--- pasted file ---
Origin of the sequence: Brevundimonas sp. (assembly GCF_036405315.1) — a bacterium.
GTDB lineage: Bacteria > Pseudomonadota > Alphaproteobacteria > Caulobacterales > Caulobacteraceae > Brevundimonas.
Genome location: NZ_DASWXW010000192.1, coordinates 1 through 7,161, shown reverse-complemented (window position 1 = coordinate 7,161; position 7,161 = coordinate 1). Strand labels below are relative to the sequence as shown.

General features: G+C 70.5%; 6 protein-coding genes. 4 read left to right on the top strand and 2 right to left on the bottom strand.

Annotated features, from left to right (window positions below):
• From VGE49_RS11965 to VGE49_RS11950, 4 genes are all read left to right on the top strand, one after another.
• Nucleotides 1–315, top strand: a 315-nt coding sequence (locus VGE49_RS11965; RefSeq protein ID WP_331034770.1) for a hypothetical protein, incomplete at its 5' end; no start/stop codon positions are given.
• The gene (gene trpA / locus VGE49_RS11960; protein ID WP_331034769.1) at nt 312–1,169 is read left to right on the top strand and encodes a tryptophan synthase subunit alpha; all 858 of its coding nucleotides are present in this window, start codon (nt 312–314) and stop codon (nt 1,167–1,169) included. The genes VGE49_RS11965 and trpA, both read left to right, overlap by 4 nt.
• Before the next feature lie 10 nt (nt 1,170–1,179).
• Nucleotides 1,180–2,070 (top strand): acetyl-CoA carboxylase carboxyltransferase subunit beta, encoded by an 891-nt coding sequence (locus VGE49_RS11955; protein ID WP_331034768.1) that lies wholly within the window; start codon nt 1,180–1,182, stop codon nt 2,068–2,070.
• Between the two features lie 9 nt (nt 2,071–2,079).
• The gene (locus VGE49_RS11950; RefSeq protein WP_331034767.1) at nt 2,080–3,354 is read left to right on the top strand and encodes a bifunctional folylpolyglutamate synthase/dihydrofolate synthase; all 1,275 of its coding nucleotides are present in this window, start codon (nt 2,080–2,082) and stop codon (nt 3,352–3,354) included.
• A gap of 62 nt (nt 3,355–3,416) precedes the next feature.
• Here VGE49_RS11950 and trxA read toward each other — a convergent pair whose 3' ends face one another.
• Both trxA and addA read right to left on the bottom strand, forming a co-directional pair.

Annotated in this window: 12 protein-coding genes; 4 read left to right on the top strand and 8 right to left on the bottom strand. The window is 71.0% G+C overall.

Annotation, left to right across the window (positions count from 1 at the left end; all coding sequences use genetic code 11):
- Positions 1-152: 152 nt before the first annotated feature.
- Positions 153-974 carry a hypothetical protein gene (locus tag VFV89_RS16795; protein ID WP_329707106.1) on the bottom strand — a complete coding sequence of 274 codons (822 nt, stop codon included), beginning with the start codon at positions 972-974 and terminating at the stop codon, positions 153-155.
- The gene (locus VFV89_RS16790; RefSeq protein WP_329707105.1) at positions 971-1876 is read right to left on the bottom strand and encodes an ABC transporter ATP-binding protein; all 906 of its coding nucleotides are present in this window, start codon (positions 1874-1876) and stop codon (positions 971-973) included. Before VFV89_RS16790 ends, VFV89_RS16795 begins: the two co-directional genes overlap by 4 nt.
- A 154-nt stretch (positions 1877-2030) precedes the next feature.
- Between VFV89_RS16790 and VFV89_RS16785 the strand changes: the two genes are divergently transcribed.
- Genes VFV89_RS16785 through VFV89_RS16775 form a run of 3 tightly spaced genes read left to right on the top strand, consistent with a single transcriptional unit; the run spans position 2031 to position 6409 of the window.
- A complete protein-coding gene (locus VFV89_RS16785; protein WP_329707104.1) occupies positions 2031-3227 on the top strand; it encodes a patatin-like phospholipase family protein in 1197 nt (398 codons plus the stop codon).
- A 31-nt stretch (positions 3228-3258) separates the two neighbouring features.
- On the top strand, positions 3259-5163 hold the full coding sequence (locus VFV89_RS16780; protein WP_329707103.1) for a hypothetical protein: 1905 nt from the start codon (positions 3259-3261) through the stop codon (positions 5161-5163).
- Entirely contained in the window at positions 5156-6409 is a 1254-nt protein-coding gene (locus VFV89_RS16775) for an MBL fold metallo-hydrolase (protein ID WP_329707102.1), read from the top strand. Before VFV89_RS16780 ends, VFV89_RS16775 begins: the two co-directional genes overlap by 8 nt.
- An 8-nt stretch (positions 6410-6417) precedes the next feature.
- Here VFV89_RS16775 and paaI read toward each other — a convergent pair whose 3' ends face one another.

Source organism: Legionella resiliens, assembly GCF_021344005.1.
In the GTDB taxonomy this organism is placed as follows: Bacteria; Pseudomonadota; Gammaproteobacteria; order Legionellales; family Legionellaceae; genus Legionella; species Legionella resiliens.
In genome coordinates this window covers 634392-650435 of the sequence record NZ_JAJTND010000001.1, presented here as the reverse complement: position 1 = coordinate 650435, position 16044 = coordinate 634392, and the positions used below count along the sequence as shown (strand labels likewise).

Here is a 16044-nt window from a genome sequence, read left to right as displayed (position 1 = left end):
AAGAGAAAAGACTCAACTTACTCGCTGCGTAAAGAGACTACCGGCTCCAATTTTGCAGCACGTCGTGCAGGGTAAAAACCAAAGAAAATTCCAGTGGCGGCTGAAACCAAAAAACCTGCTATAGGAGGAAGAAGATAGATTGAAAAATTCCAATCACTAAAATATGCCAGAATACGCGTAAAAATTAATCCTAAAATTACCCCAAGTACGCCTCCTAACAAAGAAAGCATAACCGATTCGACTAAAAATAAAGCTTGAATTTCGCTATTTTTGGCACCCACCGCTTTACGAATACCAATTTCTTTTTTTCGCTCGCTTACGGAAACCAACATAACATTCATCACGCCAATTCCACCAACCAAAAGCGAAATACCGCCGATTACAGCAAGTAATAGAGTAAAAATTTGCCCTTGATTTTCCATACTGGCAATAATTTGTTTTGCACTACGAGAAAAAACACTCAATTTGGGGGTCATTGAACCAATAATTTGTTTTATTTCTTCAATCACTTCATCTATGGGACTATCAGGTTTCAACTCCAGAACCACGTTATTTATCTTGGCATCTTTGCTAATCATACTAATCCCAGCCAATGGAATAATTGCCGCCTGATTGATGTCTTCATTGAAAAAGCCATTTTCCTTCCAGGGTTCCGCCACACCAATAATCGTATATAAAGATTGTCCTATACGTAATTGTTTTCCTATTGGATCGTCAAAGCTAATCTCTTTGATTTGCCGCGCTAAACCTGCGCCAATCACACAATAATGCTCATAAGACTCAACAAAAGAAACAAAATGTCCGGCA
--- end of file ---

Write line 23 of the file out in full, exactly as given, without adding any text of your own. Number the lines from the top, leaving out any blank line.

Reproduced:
- Genes VFV89_RS16785 through VFV89_RS16775 form a run of 3 tightly spaced genes read left to right on the top strand, consistent with a single transcriptional unit; the run spans position 2031 to position 6409 of the window.